EULAR points to consider for conducting clinical trials and observational studies in individuals at risk of rheumatoid arthritis

Kulveer Mankia, Heidi J. Siddle, Andreas Kerschbaumer, Deshire Alpizar Rodriguez, Anca Irinel Catrina, Juan D. Cañete, Andrew P Cope, Claire Immediato Daien, Kevin D. Deane, Hani El-Gabalawy, Axel Finckh, V. Michael Holers, Marios Kouloumas, Francesca Ometto, Karim Raza, Codruta Zabalan, Annette H M van der Helm-van Mil, Dirkjan van Schaardenburg, Daniel Aletaha, Paul Emery

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Background: Despite growing interest, there is no guidance or consensus on how to conduct clinical trials and observational studies in populations at-risk of rheumatoid arthritis (RA).

Methods: A European League Against Rheumatism (EULAR) task force formulated four research questions to be addressed by systematic literature review (SLR). The SLR results informed consensus statements. One over-arching principle, 10 points to consider (PTC) and a research agenda were proposed. Task force members rated their level of agreement (1-10) for each PTC.

Results: Epidemiological and demographic characteristics should be measured in all clinical trials and studies in at-risk individuals. Different at-risk populations, identified according to clinical presentation, were defined; asymptomatic, musculoskeletal (MSK) symptoms without arthritis and early clinical arthritis. Study end-points should include the development of subclinical inflammation on imaging, clinical arthritis, RA, and subsequent achievement of arthritis remission. Risk factors should be assessed at baseline, and re-evaluated where appropriate; they include genetic markers and autoantibody profiling and additionally clinical symptoms and subclinical inflammation on imaging in those with symptoms and/or clinical arthritis. Trials should address the effect of the intervention on risk factors, as well as progression to clinical arthritis or RA. In patients with early clinical arthritis, pharmacological intervention has the potential to prevent RA development. Participants’ knowledge of their RA risk may inform their decision to participate; information should be provided using an individually tailored approach.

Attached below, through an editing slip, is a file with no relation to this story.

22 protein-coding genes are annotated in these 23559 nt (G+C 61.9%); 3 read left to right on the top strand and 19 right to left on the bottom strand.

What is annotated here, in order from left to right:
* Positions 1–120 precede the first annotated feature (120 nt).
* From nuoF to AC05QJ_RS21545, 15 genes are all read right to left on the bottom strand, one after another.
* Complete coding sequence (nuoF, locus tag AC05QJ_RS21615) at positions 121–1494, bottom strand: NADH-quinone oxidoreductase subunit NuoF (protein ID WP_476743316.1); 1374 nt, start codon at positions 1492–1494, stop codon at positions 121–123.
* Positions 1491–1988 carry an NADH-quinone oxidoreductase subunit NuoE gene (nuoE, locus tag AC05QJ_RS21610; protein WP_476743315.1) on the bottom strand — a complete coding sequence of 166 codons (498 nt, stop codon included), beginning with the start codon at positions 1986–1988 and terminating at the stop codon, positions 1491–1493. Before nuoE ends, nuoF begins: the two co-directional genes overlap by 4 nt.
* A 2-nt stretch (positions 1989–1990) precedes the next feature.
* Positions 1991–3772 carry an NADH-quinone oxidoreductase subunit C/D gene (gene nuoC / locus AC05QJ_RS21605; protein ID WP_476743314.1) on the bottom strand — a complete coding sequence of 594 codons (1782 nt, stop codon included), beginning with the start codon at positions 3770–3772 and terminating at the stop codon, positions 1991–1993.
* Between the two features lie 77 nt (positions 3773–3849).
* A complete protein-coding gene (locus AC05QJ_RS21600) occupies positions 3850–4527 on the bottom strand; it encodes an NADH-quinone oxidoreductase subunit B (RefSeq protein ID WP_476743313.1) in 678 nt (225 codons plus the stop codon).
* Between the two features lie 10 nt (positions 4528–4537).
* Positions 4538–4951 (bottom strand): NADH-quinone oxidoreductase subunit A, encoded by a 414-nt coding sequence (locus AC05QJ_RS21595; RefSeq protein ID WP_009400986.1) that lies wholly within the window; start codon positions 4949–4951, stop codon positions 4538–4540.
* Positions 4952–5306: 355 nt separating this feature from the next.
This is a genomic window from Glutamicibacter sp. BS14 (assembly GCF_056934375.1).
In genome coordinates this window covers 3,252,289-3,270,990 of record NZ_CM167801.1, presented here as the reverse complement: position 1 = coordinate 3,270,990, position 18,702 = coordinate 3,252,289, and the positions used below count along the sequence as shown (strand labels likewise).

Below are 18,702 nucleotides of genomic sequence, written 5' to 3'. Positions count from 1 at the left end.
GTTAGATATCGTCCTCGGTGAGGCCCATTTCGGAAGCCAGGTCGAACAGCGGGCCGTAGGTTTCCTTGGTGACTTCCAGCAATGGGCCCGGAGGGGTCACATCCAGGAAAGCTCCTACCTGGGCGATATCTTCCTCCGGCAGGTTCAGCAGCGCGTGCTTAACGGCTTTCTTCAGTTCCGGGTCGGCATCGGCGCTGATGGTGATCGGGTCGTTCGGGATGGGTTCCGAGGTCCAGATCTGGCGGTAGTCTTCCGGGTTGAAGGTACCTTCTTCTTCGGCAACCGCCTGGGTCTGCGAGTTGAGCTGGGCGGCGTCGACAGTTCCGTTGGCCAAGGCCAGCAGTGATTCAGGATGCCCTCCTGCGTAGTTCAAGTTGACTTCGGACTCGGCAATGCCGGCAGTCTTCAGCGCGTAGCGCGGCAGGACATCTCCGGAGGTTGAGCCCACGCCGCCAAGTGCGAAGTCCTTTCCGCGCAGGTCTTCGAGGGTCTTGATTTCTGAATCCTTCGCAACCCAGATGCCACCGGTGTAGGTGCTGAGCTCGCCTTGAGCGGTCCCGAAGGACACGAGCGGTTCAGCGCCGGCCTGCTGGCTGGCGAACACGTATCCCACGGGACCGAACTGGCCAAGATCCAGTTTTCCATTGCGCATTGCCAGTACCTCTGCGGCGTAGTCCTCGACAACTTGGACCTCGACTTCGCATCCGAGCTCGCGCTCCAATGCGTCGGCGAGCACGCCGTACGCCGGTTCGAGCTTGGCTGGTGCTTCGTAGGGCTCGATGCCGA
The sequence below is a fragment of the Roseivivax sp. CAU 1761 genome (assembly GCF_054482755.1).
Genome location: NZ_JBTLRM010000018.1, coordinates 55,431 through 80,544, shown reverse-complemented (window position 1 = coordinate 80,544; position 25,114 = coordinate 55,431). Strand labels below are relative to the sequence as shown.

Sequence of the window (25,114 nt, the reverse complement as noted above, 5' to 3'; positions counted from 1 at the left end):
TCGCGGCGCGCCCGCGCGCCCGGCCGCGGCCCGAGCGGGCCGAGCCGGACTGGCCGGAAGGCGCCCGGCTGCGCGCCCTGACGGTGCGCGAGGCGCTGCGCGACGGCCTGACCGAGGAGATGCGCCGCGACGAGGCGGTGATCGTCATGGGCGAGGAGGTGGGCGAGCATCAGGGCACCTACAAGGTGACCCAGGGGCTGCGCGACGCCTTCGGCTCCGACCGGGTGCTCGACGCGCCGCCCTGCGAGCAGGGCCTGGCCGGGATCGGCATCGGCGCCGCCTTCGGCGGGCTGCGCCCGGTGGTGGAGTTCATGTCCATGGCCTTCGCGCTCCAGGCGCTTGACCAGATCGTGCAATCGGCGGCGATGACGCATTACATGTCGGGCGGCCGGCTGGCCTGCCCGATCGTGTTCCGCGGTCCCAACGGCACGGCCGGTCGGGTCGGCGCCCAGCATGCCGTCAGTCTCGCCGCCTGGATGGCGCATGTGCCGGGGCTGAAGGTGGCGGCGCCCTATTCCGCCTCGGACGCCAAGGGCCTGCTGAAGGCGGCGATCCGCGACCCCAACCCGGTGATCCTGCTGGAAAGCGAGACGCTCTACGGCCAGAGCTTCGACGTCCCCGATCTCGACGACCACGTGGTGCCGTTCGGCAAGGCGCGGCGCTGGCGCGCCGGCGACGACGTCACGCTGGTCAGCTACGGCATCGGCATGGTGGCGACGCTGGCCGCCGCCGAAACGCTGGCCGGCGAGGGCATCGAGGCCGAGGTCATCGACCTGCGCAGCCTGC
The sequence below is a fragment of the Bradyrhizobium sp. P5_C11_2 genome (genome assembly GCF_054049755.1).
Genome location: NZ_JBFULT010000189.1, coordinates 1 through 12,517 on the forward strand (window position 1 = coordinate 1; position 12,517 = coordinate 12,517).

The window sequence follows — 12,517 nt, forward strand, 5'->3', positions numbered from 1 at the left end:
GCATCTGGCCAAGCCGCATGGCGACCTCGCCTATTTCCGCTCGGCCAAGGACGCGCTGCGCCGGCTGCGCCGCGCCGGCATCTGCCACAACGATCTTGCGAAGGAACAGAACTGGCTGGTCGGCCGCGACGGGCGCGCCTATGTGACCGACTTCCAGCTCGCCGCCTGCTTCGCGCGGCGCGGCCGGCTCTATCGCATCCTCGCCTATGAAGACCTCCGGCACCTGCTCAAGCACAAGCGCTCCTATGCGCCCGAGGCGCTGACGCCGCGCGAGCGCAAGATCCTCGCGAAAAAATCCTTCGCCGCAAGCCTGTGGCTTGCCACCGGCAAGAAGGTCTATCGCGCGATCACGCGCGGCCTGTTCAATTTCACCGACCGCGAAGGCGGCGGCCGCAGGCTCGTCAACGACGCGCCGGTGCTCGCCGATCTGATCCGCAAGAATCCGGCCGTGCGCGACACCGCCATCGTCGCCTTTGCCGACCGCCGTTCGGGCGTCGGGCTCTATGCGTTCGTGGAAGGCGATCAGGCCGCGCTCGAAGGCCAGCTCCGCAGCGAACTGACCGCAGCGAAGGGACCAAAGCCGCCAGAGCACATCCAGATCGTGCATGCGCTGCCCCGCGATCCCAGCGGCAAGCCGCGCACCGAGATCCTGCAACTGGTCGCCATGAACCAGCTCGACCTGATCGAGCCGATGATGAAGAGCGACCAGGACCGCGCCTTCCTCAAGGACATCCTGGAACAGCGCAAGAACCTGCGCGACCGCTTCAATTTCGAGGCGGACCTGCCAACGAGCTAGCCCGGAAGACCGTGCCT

Conclusion: These consensus statements provide data-driven guidance for rheumatologists, health professionals and investigators conducting clinical trials and observational studies in individuals at-risk of RA.
Original languageEnglish
Pages (from-to)1286-1298
JournalAnnals of the Rheumatic Diseases
Issue number10
Early online date6 Aug 2021
Publication statusE-pub ahead of print - 6 Aug 2021


  • arthritis
  • arthritis
  • autoantibodies
  • autoimmunity
  • rheumatoid

ASJC Scopus subject areas

  • Rheumatology
  • Immunology and Allergy
  • Immunology
  • Biochemistry, Genetics and Molecular Biology(all)


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